Not ready to give in I decide to make eggs. I can, usually, make eggs. But not that morning. I broke the egg yolk (which is criminal when you want sunny-side-up eggs) and got shells in the pan. And I wasn’t attending to the kiddo so he was in full meltdown mode. Eggs in the trash. TV off. Bad move with the TV. He was crying so hard his face broke into red bumps and had the couldn’t-breathe-gasps. My heart was broken: I suck as a mom. I sure as shit can’t cook. This isn’t working.

I scooped up the kiddo and we moved to another room (away from the TV and kitchen) — our collective triggers. This made him even more upset (didn’t know we could go to an 11!) as I wasn’t addressing his wants of putting on a program of his liking. But I held him close to me and put on my meditation timer for two minutes. I asked him to take deep breaths with me.  That we both needed to calm down.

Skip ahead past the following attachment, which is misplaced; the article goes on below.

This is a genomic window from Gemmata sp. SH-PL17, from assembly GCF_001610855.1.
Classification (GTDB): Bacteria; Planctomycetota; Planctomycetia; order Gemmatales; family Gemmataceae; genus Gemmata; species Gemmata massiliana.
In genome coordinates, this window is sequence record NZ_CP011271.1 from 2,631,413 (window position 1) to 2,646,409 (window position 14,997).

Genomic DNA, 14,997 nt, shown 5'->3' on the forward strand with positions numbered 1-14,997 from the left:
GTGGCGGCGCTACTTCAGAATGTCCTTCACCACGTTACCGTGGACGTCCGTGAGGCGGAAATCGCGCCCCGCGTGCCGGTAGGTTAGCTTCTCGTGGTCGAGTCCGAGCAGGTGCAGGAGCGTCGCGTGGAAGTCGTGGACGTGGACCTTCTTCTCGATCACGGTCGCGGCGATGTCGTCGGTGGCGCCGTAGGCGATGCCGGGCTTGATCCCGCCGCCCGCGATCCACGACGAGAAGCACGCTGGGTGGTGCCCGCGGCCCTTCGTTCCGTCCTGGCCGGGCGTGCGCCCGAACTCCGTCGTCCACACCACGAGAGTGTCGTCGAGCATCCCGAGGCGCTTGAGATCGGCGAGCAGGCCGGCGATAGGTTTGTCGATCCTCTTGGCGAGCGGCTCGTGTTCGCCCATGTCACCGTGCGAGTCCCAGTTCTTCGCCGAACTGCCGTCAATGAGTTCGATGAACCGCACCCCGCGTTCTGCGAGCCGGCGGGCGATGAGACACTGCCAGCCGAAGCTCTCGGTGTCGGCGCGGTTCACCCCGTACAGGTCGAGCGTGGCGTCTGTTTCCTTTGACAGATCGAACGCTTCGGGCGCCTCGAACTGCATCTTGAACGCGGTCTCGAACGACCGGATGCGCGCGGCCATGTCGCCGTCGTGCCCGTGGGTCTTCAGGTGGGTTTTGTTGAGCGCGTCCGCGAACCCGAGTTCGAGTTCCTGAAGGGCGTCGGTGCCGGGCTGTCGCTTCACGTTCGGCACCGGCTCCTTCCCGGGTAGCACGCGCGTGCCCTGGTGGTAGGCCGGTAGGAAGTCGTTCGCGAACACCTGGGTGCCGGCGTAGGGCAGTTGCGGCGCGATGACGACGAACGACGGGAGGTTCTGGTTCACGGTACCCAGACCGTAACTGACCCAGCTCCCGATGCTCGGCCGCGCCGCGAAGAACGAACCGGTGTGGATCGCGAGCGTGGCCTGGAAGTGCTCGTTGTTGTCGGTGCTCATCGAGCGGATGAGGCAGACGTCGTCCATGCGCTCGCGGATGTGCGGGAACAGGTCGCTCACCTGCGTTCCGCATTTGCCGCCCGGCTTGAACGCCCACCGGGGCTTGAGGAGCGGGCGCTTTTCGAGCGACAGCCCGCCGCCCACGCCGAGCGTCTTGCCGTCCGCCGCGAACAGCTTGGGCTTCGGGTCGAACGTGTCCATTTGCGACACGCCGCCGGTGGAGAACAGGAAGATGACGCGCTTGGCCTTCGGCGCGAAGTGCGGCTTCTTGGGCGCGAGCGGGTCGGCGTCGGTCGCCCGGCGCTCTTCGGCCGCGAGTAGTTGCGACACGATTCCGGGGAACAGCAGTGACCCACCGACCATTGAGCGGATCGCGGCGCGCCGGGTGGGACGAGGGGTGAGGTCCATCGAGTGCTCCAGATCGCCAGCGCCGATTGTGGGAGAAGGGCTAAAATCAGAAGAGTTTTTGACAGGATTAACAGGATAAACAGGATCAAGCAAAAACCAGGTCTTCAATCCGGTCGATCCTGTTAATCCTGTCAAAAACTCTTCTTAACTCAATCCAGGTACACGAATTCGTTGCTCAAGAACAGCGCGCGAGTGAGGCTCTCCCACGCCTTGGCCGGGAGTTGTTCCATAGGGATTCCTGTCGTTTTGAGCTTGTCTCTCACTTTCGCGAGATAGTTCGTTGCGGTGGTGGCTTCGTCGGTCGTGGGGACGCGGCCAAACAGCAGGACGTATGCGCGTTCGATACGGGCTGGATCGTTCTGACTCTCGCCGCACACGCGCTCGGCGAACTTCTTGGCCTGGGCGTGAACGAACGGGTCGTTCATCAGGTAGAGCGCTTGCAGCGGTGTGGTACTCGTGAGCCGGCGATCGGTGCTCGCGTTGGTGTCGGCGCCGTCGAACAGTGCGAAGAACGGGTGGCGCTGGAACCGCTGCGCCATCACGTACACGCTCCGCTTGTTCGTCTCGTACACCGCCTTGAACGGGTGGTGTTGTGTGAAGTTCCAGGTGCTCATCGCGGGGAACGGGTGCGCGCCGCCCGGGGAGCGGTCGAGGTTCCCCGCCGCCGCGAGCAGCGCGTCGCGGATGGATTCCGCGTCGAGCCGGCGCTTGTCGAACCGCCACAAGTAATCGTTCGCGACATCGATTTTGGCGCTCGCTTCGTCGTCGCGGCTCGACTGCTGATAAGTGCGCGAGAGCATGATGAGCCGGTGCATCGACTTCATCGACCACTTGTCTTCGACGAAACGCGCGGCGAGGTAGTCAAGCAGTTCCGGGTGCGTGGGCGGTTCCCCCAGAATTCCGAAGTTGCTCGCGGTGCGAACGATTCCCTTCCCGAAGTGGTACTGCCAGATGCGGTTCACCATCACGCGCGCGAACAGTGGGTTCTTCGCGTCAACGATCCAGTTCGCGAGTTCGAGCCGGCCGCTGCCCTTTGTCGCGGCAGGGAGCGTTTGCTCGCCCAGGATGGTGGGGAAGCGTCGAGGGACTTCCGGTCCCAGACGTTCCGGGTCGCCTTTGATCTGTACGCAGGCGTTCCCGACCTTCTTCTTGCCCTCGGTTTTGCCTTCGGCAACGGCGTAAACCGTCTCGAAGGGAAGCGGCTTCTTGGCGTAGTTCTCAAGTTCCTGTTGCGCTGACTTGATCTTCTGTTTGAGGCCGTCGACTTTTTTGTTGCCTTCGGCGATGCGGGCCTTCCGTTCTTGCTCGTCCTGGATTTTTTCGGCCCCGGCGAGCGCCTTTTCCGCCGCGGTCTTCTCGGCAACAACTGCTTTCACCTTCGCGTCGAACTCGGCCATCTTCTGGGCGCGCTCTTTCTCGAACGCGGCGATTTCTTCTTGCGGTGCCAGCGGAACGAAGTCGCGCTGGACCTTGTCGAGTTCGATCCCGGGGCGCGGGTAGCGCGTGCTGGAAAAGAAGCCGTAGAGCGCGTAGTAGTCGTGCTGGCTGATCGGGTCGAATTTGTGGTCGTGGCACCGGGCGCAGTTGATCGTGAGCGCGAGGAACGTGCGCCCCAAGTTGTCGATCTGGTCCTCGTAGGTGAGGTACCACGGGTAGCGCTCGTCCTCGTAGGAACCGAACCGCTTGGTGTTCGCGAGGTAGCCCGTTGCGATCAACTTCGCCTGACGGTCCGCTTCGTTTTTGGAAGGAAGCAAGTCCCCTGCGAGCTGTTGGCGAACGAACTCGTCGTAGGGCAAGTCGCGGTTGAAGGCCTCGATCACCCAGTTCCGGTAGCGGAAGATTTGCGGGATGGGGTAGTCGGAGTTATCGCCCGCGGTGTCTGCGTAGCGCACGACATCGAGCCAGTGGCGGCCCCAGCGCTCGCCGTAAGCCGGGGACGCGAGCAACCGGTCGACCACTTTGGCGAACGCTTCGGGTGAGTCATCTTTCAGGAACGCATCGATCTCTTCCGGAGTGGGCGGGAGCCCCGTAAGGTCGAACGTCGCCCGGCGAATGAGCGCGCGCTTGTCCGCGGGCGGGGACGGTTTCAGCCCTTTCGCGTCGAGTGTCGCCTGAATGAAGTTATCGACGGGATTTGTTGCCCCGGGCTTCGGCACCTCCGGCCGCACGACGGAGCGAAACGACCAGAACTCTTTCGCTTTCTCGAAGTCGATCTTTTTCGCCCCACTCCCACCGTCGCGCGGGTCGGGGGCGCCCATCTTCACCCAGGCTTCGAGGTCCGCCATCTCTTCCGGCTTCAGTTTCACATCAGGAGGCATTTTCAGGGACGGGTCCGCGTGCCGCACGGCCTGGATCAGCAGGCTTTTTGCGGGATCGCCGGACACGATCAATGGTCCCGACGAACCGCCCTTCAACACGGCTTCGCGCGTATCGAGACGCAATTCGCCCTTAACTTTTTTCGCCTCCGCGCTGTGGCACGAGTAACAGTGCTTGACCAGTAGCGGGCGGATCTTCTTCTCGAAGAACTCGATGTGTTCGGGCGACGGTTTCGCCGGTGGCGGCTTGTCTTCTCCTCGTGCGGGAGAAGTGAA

Since he’s a toddler I really exaggerated the breathing by pushing my stomach all the way out and making loud whooshing sounds for each inhale and exhale. The first minute he resisted but the last minute he gave in. The tears slowed, the rash faded and his breathing became a little bit more normal. We were seeing each other again.  I don’t remember what I said to him but I remember being present and showing him that I cared. After that we had cereal and watched a show together.

BUT I also, in the midst of the crying (his and mine), reached out for help. Grandparents PapaJaja (as they are known as one entity in our household) were going to come for a visit in the afternoon. I texted them that if they wanted to come earlier it would be most appreciated. It was intended as a joke but JaJa knew a cry for help and they were there within the hour.  She urged me to go and do something for myself. She taught me about the value of having a full tank so we can give of ourselves to others. When we’re on empty those around us get the dregs.